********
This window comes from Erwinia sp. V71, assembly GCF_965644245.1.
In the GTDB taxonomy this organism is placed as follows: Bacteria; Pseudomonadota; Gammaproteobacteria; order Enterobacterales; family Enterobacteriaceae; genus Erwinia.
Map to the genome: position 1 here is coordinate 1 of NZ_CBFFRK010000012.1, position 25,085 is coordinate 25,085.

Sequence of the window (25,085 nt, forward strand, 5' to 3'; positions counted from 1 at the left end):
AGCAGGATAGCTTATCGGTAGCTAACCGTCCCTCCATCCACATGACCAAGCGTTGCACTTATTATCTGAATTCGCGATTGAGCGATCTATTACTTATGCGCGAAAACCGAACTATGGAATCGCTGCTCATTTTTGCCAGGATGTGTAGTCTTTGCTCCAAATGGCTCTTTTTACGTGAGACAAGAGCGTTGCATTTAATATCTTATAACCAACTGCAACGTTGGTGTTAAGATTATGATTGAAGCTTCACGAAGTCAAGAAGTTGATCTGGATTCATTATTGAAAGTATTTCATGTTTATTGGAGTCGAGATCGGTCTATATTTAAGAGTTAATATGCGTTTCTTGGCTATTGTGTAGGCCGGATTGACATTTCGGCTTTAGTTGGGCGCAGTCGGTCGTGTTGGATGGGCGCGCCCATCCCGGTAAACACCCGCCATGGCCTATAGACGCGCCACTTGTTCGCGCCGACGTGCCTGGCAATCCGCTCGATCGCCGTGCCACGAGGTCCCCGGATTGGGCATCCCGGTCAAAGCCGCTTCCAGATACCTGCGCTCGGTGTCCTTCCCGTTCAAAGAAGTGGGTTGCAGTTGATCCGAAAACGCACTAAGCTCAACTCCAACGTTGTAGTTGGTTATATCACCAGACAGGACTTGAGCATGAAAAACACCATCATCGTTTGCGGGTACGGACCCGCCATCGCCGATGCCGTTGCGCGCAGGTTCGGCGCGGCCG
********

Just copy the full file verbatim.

This window comes from Erwinia sp. V71, assembly GCF_965644245.1.
In the GTDB taxonomy this organism is placed as follows: Bacteria; Pseudomonadota; Gammaproteobacteria; order Enterobacterales; family Enterobacteriaceae; genus Erwinia.
Map to the genome: position 1 here is coordinate 1 of NZ_CBFFRK010000012.1, position 25,085 is coordinate 25,085.

Sequence of the window (25,085 nt, forward strand, 5' to 3'; positions counted from 1 at the left end):
AGCAGGATAGCTTATCGGTAGCTAACCGTCCCTCCATCCACATGACCAAGCGTTGCACTTATTATCTGAATTCGCGATTGAGCGATCTATTACTTATGCGCGAAAACCGAACTATGGAATCGCTGCTCATTTTTGCCAGGATGTGTAGTCTTTGCTCCAAATGGCTCTTTTTACGTGAGACAAGAGCGTTGCATTTAATATCTTATAACCAACTGCAACGTTGGTGTTAAGATTATGATTGAAGCTTCACGAAGTCAAGAAGTTGATCTGGATTCATTATTGAAAGTATTTCATGTTTATTGGAGTCGAGATCGGTCTATATTTAAGAGTTAATATGCGTTTCTTGGCTATTGTGTAGGCCGGATTGACATTTCGGCTTTAGTTGGGCGCAGTCGGTCGTGTTGGATGGGCGCGCCCATCCCGGTAAACACCCGCCATGGCCTATAGACGCGCCACTTGTTCGCGCCGACGTGCCTGGCAATCCGCTCGATCGCCGTGCCACGAGGTCCCCGGATTGGGCATCCCGGTCAAAGCCGCTTCCAGATACCTGCGCTCGGTGTCCTTCCCGTTCAAAGAAGTGGGTTGCAGTTGATCCGAAAACGCACTAAGCTCAACTCCAACGTTGTAGTTGGTTATATCACCAGACAGGACTTGAGCATGAAAAACACCATCATCGTTTGCGGGTACGGACCCGCCATCGCCGATGCCGTTGCGCGCAGGTTCGGCGCGGCCG